January 27, 2021
Chile and the Netherlands sign double tax treaty
Investors resident in the Netherlands should continue to follow the approval process of the treaty as once it is in force, as they will be able to fully credit the corporate income tax paid in Chile against the dividend withholding tax applicable to dividend distributions.
On January 25, 2021, Chile's Ministry of Finance announced the new double tax treaty (DTT) between Chile and the Netherlands was signed. The DTT is duly aligned with the OECD model and BEPS guidance.
The DTT will enter into force after parliamentary ratification and the exchange of ratification instruments.
No immediate effects in Chile for dividend distributions
According to Chilean domestic regulations, residents in the Netherlands will still be subject to the partially integrated regime (i.e., deemed as non-treaty investors, regardless of the signing status) because the treaty is not yet in force. As such, only 65% of the corporate income tax may be creditable against the 35% dividend withholding tax, resulting in an effective tax burden of 44.45% for dividend repatriation out of Chile to Dutch investors.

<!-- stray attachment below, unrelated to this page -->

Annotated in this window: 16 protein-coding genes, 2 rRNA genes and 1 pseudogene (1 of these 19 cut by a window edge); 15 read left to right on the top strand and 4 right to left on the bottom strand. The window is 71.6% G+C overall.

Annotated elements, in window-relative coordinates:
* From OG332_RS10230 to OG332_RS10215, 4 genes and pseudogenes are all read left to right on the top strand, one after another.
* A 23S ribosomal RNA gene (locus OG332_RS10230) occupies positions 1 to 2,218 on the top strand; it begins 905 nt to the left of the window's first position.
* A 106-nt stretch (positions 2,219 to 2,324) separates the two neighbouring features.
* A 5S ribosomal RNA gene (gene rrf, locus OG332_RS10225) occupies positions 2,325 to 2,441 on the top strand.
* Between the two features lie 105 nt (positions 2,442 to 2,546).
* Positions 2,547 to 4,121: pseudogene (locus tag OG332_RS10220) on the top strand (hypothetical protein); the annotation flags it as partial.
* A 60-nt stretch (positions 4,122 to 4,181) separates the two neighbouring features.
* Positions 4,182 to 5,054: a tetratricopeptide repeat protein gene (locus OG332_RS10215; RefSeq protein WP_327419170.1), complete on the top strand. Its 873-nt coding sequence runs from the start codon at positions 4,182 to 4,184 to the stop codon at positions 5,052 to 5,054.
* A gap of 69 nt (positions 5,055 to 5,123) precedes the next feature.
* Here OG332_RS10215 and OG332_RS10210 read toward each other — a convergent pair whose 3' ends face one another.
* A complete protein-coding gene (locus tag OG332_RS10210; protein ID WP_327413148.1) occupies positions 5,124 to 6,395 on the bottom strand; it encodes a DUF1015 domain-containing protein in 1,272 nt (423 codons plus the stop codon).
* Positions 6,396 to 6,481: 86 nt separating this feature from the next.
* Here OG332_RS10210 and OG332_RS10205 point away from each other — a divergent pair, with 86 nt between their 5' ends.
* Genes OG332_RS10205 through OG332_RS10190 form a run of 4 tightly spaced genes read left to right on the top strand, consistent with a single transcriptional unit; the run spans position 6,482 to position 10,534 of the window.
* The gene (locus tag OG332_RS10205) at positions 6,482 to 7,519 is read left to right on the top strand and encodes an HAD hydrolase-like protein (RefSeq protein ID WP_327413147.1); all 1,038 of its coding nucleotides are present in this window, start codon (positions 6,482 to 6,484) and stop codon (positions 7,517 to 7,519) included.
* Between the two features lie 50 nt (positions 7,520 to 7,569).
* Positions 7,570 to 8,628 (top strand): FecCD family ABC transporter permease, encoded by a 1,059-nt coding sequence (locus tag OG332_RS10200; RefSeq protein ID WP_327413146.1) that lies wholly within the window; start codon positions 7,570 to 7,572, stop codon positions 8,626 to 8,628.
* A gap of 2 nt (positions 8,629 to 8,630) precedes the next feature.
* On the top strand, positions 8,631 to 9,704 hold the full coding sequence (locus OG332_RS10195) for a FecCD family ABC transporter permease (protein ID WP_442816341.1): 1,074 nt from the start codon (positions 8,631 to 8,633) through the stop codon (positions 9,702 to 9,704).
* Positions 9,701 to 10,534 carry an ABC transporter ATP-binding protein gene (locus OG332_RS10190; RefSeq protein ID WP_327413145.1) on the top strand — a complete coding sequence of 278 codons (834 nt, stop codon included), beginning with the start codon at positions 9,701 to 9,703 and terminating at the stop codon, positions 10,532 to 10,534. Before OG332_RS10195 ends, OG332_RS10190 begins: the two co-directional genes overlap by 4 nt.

Investors resident in countries with a DTT in force, however, may fully credit the corporate income tax against the 35% dividend withholding tax, resulting in a 35% effective tax burden.
Also, due to a transitory domestic provision, the ability to fully credit the corporate income tax against the dividend withholding tax temporarily applies until 2026 to investors resident in countries with DTTs signed with Chile before 2020 that are not yet in force, including the US-Chile DTT (2010) and UAE-Chile DTT (2019). This special regime, however, does not extend to residents in the Netherlands.
Chile's current DTTs network
Currently, Chile has 33 DTTs signed and in force and four pending ratification.
The following list includes the countries with DTTs in force with Chile:
The DTTs pending ratification and not yet enforceable are those with the United States, United Arab Emirates, India and the Netherlands.